In this case, HUD isn’t exactly reinventing the wheel. Seniors housing section 202 PRAC projects will now be able to use Section 8 much the same way other HUD affordable housing projects do. “It is in effect the way that we do recapitalization in a lot of other similar type of affordable properties,” says Peters.
What has happened is that Congress legislation has allowed for Rental Assistance Demonstration (RAD) for PRAC program properties. That change allows for properties that had relied on operating subsidies to now be converted to Section 8 rental assistance. Essentially, RAD provides a Section 8 voucher, meaning that the government pays for subsidized rents at the property. Importantly, the program also allows for an increase in rents so that properties can generate income. “It provides an opportunity for private and non-profit developers to really revitalize senior communities that would otherwise not be able to afford the necessary rehabilitation.” says Olson.
The anticipation is that the change will create income that will allow property owners to service first mortgage debt, whereas previously that was not an option under the program, says Peters. Under the prior structure, it was essentially a break-even program as far as operations were concerned, he says.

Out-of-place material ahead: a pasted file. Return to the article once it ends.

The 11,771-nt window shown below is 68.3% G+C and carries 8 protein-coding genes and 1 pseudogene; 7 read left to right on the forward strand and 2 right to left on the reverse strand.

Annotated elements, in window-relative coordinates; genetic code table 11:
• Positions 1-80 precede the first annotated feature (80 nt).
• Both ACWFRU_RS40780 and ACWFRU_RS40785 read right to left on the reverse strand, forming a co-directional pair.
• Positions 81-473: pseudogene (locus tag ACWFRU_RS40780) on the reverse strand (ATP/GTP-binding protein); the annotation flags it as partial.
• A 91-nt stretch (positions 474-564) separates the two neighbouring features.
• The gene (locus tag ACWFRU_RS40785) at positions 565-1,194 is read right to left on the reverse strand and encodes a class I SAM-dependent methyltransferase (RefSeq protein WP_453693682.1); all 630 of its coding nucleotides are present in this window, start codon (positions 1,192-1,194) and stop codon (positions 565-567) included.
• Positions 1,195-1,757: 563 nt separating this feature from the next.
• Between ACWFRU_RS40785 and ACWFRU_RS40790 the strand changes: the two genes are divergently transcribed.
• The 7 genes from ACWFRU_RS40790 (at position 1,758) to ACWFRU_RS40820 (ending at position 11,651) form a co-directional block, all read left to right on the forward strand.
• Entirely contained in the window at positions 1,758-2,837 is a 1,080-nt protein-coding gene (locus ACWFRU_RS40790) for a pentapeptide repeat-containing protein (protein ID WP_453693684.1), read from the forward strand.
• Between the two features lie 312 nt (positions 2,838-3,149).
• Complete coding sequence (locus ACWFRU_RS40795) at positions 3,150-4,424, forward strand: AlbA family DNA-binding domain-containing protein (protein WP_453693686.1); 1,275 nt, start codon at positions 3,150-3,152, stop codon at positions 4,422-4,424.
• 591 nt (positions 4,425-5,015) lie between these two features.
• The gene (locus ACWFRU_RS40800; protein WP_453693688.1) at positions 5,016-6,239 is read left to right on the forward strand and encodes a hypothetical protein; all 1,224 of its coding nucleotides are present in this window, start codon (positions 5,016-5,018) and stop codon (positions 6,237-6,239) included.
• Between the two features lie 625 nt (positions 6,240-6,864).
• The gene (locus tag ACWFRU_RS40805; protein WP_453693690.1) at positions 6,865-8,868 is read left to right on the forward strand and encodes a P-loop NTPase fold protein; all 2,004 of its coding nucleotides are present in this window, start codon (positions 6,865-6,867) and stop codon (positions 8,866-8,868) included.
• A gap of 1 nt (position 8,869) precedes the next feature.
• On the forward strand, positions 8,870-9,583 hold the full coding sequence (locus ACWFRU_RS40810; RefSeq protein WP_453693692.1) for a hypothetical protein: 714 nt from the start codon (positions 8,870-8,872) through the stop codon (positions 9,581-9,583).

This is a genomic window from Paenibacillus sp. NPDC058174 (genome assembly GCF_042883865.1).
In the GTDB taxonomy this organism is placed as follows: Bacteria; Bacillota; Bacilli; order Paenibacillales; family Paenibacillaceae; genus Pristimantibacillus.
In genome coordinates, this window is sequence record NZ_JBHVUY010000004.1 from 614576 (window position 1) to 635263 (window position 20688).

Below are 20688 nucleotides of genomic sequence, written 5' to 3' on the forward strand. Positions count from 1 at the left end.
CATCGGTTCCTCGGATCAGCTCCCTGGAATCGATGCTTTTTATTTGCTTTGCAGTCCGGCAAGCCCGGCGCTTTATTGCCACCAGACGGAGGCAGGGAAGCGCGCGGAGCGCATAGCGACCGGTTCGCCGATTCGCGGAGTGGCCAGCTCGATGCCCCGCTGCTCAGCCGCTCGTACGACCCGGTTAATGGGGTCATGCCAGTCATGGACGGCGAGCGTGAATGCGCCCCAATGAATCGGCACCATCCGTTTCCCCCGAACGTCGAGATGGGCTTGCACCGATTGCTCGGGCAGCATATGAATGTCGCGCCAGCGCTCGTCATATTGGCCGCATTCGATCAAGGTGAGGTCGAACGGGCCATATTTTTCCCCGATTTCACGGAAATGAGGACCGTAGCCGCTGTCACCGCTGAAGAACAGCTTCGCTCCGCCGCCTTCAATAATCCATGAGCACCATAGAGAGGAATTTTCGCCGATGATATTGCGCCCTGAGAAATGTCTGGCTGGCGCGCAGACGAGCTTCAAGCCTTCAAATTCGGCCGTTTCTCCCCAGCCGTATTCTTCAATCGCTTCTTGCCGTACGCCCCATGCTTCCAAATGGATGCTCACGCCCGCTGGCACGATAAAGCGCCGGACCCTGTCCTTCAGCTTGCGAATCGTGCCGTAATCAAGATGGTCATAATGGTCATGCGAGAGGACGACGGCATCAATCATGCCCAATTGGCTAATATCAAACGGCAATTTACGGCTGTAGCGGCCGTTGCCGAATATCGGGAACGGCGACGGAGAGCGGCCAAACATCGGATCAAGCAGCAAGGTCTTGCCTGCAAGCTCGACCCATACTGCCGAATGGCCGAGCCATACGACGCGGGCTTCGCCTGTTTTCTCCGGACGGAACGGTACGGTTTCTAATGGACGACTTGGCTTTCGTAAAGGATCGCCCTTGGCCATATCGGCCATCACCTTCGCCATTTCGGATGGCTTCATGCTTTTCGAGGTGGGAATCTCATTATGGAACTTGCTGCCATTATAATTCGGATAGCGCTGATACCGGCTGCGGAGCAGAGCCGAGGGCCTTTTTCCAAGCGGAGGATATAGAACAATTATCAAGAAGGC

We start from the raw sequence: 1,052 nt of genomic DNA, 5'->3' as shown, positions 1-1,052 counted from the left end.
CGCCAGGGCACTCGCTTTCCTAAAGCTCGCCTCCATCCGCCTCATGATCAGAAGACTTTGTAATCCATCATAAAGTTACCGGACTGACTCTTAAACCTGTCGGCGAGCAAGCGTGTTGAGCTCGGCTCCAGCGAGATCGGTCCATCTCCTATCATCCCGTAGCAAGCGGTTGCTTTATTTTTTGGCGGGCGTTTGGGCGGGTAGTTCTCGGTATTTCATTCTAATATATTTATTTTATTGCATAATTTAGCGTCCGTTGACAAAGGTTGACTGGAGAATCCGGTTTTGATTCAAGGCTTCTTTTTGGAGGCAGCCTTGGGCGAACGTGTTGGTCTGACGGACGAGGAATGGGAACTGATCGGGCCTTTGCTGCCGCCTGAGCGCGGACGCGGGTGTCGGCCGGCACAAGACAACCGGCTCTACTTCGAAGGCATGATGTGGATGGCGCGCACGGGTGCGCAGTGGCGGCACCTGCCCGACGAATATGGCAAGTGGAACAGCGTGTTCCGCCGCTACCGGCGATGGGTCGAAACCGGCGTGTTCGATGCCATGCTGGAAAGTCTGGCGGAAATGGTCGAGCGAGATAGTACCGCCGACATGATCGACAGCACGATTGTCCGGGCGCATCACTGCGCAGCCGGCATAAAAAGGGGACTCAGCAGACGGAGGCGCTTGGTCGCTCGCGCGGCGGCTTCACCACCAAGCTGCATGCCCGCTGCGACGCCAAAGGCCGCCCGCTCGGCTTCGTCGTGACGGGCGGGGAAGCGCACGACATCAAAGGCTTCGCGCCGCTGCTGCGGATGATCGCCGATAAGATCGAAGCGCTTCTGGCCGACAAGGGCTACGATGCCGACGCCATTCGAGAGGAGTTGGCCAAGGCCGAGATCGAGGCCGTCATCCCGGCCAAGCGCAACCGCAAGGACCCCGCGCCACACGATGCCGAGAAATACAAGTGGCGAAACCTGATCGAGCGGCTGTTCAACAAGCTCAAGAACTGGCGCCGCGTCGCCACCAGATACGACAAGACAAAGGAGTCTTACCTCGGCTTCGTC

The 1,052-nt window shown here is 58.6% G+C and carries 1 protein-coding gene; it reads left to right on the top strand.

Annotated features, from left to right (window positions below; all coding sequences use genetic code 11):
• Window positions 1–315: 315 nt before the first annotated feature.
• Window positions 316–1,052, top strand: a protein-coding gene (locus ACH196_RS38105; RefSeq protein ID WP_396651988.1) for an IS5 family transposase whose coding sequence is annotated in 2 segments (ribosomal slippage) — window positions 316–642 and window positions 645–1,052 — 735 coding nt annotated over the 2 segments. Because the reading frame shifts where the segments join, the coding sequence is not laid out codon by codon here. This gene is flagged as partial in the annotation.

In addition, the change would allow financing to be structured with LIHTC equity. “It is anticipated that the owners of these properties would be able to do several different types of financing structures,” says Peters. One, they may be able to do a 9 percent LIHTC deal with or without debt financing to make needed improvements to a property. Two, an owner could structure a financing that combines both 4 percent tax credits and debt with tax-exempt bonds.
There may be situations where the 9 percent LIHTC alone may be sufficient for recapitalization. However, if there is sufficient cash flow to support debt, then a property may also consider debt on a 9 percent LIHTC deal or a 4 percent LIHTC deal.